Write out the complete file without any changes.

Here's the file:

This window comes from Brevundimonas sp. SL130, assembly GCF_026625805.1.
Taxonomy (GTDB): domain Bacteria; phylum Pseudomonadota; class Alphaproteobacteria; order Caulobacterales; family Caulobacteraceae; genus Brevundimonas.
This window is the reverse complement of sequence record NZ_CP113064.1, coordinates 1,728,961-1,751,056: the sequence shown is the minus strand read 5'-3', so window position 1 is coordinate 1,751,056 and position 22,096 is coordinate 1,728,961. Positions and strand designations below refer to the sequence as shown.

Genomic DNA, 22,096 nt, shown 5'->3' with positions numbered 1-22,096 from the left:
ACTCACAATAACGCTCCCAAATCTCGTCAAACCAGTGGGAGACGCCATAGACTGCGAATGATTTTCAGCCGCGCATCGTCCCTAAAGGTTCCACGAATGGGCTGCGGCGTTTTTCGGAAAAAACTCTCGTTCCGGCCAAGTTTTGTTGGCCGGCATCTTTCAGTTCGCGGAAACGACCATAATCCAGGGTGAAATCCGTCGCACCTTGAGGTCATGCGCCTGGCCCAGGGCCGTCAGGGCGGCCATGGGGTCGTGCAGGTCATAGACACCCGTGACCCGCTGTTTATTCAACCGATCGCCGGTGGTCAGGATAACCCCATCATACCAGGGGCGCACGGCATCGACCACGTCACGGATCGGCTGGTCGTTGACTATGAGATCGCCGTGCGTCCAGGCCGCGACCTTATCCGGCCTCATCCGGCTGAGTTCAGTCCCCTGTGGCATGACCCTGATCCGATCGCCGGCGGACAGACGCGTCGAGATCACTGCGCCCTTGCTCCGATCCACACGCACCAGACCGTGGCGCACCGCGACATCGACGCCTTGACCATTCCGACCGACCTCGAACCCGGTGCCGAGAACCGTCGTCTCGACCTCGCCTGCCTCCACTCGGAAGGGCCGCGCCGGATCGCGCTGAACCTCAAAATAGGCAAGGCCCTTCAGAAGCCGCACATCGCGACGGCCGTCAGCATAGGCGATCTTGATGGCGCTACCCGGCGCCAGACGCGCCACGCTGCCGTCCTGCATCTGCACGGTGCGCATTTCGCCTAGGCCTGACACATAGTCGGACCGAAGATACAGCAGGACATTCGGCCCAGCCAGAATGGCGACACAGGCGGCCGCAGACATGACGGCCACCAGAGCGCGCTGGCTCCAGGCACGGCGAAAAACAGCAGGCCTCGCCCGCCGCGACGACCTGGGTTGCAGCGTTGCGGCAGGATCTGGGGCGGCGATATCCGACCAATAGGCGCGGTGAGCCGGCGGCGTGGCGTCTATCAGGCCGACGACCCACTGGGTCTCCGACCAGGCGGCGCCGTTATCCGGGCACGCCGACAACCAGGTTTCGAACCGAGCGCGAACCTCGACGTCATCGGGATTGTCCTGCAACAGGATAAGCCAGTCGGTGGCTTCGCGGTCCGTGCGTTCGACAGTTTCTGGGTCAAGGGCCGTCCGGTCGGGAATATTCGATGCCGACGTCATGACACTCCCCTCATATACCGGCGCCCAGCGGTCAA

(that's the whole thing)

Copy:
This window comes from Brevundimonas sp. SL130, assembly GCF_026625805.1.
Taxonomy (GTDB): domain Bacteria; phylum Pseudomonadota; class Alphaproteobacteria; order Caulobacterales; family Caulobacteraceae; genus Brevundimonas.
This window is the reverse complement of sequence record NZ_CP113064.1, coordinates 1,728,961-1,751,056: the sequence shown is the minus strand read 5'-3', so window position 1 is coordinate 1,751,056 and position 22,096 is coordinate 1,728,961. Positions and strand designations below refer to the sequence as shown.

Genomic DNA, 22,096 nt, shown 5'->3' with positions numbered 1-22,096 from the left:
ACTCACAATAACGCTCCCAAATCTCGTCAAACCAGTGGGAGACGCCATAGACTGCGAATGATTTTCAGCCGCGCATCGTCCCTAAAGGTTCCACGAATGGGCTGCGGCGTTTTTCGGAAAAAACTCTCGTTCCGGCCAAGTTTTGTTGGCCGGCATCTTTCAGTTCGCGGAAACGACCATAATCCAGGGTGAAATCCGTCGCACCTTGAGGTCATGCGCCTGGCCCAGGGCCGTCAGGGCGGCCATGGGGTCGTGCAGGTCATAGACACCCGTGACCCGCTGTTTATTCAACCGATCGCCGGTGGTCAGGATAACCCCATCATACCAGGGGCGCACGGCATCGACCACGTCACGGATCGGCTGGTCGTTGACTATGAGATCGCCGTGCGTCCAGGCCGCGACCTTATCCGGCCTCATCCGGCTGAGTTCAGTCCCCTGTGGCATGACCCTGATCCGATCGCCGGCGGACAGACGCGTCGAGATCACTGCGCCCTTGCTCCGATCCACACGCACCAGACCGTGGCGCACCGCGACATCGACGCCTTGACCATTCCGACCGACCTCGAACCCGGTGCCGAGAACCGTCGTCTCGACCTCGCCTGCCTCCACTCGGAAGGGCCGCGCCGGATCGCGCTGAACCTCAAAATAGGCAAGGCCCTTCAGAAGCCGCACATCGCGACGGCCGTCAGCATAGGCGATCTTGATGGCGCTACCCGGCGCCAGACGCGCCACGCTGCCGTCCTGCATCTGCACGGTGCGCATTTCGCCTAGGCCTGACACATAGTCGGACCGAAGATACAGCAGGACATTCGGCCCAGCCAGAATGGCGACACAGGCGGCCGCAGACATGACGGCCACCAGAGCGCGCTGGCTCCAGGCACGGCGAAAAACAGCAGGCCTCGCCCGCCGCGACGACCTGGGTTGCAGCGTTGCGGCAGGATCTGGGGCGGCGATATCCGACCAATAGGCGCGGTGAGCCGGCGGCGTGGCGTCTATCAGGCCGACGACCCACTGGGTCTCCGACCAGGCGGCGCCGTTATCCGGGCACGCCGACAACCAGGTTTCGAACCGAGCGCGAACCTCGACGTCATCGGGATTGTCCTGCAACAGGATAAGCCAGTCGGTGGCTTCGCGGTCCGTGCGTTCGACAGTTTCTGGGTCAAGGGCCGTCCGGTCGGGAATATTCGATGCCGACGTCATGACACTCCCCTCATATACCGGCGCCCAGCGGTCAA